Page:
An exchange diary (交換日記 kōkan nikki) is a notebook shared between friends, who take it in turns to write in their thoughts or other comments. Exchange diaries were especially popular in Japan in the 1990s in elementary and junior high schools, particularly among girls.
The diary is made out of a special notebook. In Japan, this notebook would be decorated with small annotated and decorated photographs called “Purikura.” The diary cover and pages, if plain, are often decorated with drawings as well as photographs. The names of the participants or the name of the exchange diary might be written in pen across the front or back covers. More formal exchange diaries would be plain with the names of the participants written on the cover.
Entries take the form of a normal diary. There are, however, subtle differences. While an entry might talk about a person's day or activities since the people last met, the entry will be written in a different way. The writers, rather than being totally honest with themselves, will instead be writing what he or she wants the reader to see.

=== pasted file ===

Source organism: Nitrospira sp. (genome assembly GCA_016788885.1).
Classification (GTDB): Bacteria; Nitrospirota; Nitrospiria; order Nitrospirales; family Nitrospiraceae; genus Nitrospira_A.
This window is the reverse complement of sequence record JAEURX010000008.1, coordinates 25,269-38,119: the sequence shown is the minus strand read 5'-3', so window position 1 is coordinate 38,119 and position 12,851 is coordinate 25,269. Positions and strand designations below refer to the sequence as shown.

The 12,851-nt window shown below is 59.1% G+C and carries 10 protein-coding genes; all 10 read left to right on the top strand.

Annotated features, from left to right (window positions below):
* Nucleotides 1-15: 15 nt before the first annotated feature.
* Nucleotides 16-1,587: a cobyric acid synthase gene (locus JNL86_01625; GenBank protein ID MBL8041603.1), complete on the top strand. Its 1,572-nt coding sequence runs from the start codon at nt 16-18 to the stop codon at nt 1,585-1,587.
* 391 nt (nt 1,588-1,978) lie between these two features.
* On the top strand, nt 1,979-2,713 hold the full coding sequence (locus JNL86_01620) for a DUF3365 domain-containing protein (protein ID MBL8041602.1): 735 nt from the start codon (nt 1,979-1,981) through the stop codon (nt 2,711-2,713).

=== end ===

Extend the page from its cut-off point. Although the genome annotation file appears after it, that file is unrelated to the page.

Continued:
The format of an exchange diary can also be good for therapy, because it gives someone a platform to write about her problems and experiences. Sometimes, a lack of honesty can be an issue. However, the same is true in face-to-face therapy settings. As long as the patient remains aware of not being totally honest, progress towards well-being is possible. While the privacy of such medical diaries are often protected by law, other diaries, including school exchange diaries, usually are not.
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Original source: https://en.wikipedia.org/wiki/Exchange diary. Read more